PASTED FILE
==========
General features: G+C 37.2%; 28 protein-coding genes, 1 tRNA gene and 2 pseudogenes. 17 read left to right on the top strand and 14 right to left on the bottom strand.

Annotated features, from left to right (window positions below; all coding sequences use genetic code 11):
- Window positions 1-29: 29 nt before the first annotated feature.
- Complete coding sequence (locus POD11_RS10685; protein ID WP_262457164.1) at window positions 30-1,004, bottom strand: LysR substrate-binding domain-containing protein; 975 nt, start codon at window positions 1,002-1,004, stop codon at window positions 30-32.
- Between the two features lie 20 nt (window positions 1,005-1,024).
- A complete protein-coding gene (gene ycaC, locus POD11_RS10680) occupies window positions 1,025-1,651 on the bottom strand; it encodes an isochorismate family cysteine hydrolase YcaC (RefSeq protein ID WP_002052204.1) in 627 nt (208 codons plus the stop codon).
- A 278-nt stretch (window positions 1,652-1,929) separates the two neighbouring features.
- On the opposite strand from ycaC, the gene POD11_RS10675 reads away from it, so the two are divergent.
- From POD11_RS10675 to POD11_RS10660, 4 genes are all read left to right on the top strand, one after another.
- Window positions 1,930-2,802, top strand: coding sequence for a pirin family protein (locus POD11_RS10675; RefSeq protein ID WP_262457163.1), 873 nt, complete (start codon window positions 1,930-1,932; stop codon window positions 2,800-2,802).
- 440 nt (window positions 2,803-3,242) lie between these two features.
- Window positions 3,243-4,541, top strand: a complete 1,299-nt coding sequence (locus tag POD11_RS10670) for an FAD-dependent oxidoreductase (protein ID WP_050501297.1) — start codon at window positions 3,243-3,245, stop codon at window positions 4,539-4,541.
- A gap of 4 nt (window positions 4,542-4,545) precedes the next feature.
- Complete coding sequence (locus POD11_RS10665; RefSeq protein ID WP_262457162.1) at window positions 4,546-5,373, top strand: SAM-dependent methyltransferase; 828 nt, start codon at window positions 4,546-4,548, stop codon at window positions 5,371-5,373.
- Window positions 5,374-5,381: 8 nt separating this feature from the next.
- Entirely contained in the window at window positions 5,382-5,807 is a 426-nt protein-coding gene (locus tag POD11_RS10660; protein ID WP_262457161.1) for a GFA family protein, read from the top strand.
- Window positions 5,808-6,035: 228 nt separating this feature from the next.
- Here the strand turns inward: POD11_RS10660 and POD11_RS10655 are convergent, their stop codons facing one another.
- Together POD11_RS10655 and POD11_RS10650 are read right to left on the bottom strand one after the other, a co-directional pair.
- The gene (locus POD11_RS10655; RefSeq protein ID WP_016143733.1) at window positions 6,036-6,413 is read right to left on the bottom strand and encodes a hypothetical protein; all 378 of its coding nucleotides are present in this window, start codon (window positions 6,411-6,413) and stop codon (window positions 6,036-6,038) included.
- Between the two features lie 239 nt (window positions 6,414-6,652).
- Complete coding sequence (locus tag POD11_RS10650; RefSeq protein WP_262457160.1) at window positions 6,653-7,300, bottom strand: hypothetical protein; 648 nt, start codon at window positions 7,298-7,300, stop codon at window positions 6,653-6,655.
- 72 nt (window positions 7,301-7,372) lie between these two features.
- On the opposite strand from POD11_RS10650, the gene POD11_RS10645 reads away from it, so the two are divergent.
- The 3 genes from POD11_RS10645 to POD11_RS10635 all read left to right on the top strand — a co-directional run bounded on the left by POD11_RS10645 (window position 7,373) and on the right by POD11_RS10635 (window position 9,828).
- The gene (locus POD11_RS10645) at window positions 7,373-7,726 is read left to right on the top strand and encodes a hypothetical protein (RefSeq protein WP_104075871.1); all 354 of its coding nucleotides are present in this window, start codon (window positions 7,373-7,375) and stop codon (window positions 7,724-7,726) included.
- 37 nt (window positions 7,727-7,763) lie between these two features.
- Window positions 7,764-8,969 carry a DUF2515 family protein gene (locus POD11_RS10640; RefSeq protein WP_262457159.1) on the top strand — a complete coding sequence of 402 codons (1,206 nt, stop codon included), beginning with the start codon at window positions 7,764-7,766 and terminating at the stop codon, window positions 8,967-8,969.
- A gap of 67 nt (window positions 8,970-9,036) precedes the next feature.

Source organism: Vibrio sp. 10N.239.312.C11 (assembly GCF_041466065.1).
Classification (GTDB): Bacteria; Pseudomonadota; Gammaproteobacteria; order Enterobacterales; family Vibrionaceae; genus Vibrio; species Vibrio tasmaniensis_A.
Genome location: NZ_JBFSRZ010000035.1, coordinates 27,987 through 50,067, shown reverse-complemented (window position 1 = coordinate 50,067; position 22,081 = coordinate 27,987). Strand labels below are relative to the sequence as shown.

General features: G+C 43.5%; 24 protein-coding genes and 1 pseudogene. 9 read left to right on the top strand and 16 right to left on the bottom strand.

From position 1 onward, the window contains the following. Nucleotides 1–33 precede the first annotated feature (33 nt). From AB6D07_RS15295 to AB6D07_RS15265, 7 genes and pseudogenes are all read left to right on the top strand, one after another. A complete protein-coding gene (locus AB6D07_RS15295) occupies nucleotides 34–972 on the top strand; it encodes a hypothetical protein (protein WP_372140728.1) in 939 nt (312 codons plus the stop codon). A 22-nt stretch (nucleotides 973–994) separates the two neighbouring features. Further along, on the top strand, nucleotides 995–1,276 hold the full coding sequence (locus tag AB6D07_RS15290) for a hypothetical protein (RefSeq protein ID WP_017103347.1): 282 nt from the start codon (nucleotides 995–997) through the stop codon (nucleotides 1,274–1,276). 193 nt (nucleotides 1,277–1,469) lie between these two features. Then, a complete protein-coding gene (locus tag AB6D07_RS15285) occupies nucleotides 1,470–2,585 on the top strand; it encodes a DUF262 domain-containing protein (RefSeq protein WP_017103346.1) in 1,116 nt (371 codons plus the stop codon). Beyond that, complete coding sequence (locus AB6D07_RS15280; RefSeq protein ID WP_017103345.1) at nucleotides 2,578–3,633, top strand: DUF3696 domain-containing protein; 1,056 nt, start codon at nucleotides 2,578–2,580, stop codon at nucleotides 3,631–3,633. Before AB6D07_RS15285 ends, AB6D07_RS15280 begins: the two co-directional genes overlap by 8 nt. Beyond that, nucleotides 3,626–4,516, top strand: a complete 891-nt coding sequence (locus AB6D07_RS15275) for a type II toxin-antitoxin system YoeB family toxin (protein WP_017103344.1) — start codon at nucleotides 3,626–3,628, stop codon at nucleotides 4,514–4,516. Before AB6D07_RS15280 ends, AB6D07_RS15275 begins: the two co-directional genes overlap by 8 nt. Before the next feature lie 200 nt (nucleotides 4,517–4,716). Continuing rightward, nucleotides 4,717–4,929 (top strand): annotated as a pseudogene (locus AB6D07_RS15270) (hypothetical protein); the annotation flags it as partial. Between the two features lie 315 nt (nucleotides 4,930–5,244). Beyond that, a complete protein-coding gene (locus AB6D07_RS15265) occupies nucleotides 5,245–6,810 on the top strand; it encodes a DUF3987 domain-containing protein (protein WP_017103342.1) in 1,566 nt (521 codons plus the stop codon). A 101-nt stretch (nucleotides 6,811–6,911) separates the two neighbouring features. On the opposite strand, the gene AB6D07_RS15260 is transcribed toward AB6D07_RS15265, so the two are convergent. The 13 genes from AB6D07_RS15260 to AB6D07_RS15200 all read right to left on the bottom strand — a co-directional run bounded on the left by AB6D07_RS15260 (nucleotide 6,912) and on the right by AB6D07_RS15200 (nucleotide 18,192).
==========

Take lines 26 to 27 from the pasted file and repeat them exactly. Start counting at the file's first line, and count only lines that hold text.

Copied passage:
- The gene (locus POD11_RS10645) at window positions 7,373-7,726 is read left to right on the top strand and encodes a hypothetical protein (RefSeq protein WP_104075871.1); all 354 of its coding nucleotides are present in this window, start codon (window positions 7,373-7,375) and stop codon (window positions 7,724-7,726) included.
- 37 nt (window positions 7,727-7,763) lie between these two features.